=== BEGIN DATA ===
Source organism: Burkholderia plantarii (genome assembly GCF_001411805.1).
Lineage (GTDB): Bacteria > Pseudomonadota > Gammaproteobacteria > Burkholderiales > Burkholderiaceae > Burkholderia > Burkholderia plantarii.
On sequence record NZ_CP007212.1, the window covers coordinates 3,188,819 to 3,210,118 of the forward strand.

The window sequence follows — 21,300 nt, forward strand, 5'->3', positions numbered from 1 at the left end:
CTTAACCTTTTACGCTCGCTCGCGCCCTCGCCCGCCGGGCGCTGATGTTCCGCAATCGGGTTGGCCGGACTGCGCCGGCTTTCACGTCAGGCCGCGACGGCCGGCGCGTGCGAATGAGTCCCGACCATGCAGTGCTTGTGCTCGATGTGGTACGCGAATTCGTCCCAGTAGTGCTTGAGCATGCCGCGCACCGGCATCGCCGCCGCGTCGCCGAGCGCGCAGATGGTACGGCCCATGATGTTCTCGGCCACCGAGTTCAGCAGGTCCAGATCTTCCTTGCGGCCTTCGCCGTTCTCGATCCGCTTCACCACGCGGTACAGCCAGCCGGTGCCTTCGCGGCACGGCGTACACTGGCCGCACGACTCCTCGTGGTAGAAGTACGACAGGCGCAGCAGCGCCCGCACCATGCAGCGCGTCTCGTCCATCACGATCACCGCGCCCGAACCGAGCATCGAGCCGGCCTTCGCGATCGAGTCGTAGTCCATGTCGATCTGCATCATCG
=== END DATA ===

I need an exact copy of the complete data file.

Source organism: Burkholderia plantarii (genome assembly GCF_001411805.1).
Lineage (GTDB): Bacteria > Pseudomonadota > Gammaproteobacteria > Burkholderiales > Burkholderiaceae > Burkholderia > Burkholderia plantarii.
On sequence record NZ_CP007212.1, the window covers coordinates 3,188,819 to 3,210,118 of the forward strand.

The window sequence follows — 21,300 nt, forward strand, 5'->3', positions numbered from 1 at the left end:
CTTAACCTTTTACGCTCGCTCGCGCCCTCGCCCGCCGGGCGCTGATGTTCCGCAATCGGGTTGGCCGGACTGCGCCGGCTTTCACGTCAGGCCGCGACGGCCGGCGCGTGCGAATGAGTCCCGACCATGCAGTGCTTGTGCTCGATGTGGTACGCGAATTCGTCCCAGTAGTGCTTGAGCATGCCGCGCACCGGCATCGCCGCCGCGTCGCCGAGCGCGCAGATGGTACGGCCCATGATGTTCTCGGCCACCGAGTTCAGCAGGTCCAGATCTTCCTTGCGGCCTTCGCCGTTCTCGATCCGCTTCACCACGCGGTACAGCCAGCCGGTGCCTTCGCGGCACGGCGTACACTGGCCGCACGACTCCTCGTGGTAGAAGTACGACAGGCGCAGCAGCGCCCGCACCATGCAGCGCGTCTCGTCCATCACGATCACCGCGCCCGAACCGAGCATCGAGCCGGCCTTCGCGATCGAGTCGTAGTCCATGTCGATCTGCATCATCG